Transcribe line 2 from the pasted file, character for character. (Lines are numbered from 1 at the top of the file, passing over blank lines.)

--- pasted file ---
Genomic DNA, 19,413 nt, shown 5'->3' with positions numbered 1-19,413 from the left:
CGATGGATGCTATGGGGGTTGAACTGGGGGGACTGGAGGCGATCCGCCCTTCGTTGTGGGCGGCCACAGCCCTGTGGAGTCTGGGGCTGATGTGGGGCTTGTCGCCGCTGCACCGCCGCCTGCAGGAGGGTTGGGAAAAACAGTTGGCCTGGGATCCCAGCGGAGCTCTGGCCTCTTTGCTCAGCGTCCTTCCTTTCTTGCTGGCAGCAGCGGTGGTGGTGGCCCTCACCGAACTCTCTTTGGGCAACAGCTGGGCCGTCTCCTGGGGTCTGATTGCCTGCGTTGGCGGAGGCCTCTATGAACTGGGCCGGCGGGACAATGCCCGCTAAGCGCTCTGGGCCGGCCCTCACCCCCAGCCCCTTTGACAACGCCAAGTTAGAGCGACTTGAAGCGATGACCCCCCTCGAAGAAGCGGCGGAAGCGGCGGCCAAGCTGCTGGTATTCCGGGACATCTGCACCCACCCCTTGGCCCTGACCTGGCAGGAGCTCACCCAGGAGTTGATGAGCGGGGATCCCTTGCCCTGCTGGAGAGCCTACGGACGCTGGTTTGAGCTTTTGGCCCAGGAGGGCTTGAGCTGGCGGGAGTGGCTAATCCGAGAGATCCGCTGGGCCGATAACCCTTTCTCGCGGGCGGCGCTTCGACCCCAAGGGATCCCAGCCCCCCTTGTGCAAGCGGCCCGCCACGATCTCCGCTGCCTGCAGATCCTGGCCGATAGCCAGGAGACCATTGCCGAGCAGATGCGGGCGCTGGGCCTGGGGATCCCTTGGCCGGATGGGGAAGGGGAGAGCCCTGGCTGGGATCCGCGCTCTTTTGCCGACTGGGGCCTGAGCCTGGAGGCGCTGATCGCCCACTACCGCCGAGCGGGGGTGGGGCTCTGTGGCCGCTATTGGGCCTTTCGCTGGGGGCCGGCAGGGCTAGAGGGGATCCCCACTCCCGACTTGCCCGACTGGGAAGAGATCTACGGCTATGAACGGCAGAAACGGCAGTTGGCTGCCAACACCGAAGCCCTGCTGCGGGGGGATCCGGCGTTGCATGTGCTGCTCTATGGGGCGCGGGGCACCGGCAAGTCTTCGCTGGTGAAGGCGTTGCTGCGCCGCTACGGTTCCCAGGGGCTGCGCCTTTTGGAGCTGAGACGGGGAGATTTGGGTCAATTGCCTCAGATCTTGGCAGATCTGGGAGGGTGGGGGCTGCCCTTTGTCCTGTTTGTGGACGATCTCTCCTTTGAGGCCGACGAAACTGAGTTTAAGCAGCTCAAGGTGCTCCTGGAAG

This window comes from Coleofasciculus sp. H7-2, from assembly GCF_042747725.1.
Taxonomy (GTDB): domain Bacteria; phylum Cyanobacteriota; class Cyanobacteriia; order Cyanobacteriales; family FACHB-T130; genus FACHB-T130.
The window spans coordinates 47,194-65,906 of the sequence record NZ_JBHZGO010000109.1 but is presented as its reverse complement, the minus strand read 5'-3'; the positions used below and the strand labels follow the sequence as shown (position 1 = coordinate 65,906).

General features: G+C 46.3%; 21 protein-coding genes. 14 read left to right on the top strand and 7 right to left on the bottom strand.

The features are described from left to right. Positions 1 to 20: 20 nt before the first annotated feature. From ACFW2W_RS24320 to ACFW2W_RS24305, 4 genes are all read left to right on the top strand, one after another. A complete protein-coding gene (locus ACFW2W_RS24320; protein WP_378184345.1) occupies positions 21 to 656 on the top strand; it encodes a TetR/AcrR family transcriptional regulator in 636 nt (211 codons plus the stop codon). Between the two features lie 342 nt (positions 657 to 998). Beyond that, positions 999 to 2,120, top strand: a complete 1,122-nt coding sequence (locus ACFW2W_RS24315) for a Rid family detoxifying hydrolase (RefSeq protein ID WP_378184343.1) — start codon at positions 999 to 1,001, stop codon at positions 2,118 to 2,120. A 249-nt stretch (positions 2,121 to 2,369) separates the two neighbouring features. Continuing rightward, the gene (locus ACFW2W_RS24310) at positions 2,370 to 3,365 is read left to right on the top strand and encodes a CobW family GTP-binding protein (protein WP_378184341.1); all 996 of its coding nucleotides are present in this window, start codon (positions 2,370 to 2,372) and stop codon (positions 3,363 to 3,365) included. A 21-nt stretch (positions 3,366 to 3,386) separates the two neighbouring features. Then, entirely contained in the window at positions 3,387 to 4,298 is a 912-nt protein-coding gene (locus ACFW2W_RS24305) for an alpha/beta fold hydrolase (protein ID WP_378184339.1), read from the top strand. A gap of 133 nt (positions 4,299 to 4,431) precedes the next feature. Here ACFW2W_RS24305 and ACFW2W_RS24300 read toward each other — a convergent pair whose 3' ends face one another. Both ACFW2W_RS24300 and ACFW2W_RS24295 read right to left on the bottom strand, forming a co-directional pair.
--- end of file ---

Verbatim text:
CGATGGATGCTATGGGGGTTGAACTGGGGGGACTGGAGGCGATCCGCCCTTCGTTGTGGGCGGCCACAGCCCTGTGGAGTCTGGGGCTGATGTGGGGCTTGTCGCCGCTGCACCGCCGCCTGCAGGAGGGTTGGGAAAAACAGTTGGCCTGGGATCCCAGCGGAGCTCTGGCCTCTTTGCTCAGCGTCCTTCCTTTCTTGCTGGCAGCAGCGGTGGTGGTGGCCCTCACCGAACTCTCTTTGGGCAACAGCTGGGCCGTCTCCTGGGGTCTGATTGCCTGCGTTGGCGGAGGCCTCTATGAACTGGGCCGGCGGGACAATGCCCGCTAAGCGCTCTGGGCCGGCCCTCACCCCCAGCCCCTTTGACAACGCCAAGTTAGAGCGACTTGAAGCGATGACCCCCCTCGAAGAAGCGGCGGAAGCGGCGGCCAAGCTGCTGGTATTCCGGGACATCTGCACCCACCCCTTGGCCCTGACCTGGCAGGAGCTCACCCAGGAGTTGATGAGCGGGGATCCCTTGCCCTGCTGGAGAGCCTACGGACGCTGGTTTGAGCTTTTGGCCCAGGAGGGCTTGAGCTGGCGGGAGTGGCTAATCCGAGAGATCCGCTGGGCCGATAACCCTTTCTCGCGGGCGGCGCTTCGACCCCAAGGGATCCCAGCCCCCCTTGTGCAAGCGGCCCGCCACGATCTCCGCTGCCTGCAGATCCTGGCCGATAGCCAGGAGACCATTGCCGAGCAGATGCGGGCGCTGGGCCTGGGGATCCCTTGGCCGGATGGGGAAGGGGAGAGCCCTGGCTGGGATCCGCGCTCTTTTGCCGACTGGGGCCTGAGCCTGGAGGCGCTGATCGCCCACTACCGCCGAGCGGGGGTGGGGCTCTGTGGCCGCTATTGGGCCTTTCGCTGGGGGCCGGCAGGGCTAGAGGGGATCCCCACTCCCGACTTGCCCGACTGGGAAGAGATCTACGGCTATGAACGGCAGAAACGGCAGTTGGCTGCCAACACCGAAGCCCTGCTGCGGGGGGATCCGGCGTTGCATGTGCTGCTCTATGGGGCGCGGGGCACCGGCAAGTCTTCGCTGGTGAAGGCGTTGCTGCGCCGCTACGGTTCCCAGGGGCTGCGCCTTTTGGAGCTGAGACGGGGAGATTTGGGTCAATTGCCTCAGATCTTGGCAGATCTGGGAGGGTGGGGGCTGCCCTTTGTCCTGTTTGTGGACGATCTCTCCTTTGAGGCCGACGAAACTGAGTTTAAGCAGCTCAAGGTGCTCCTGGAAG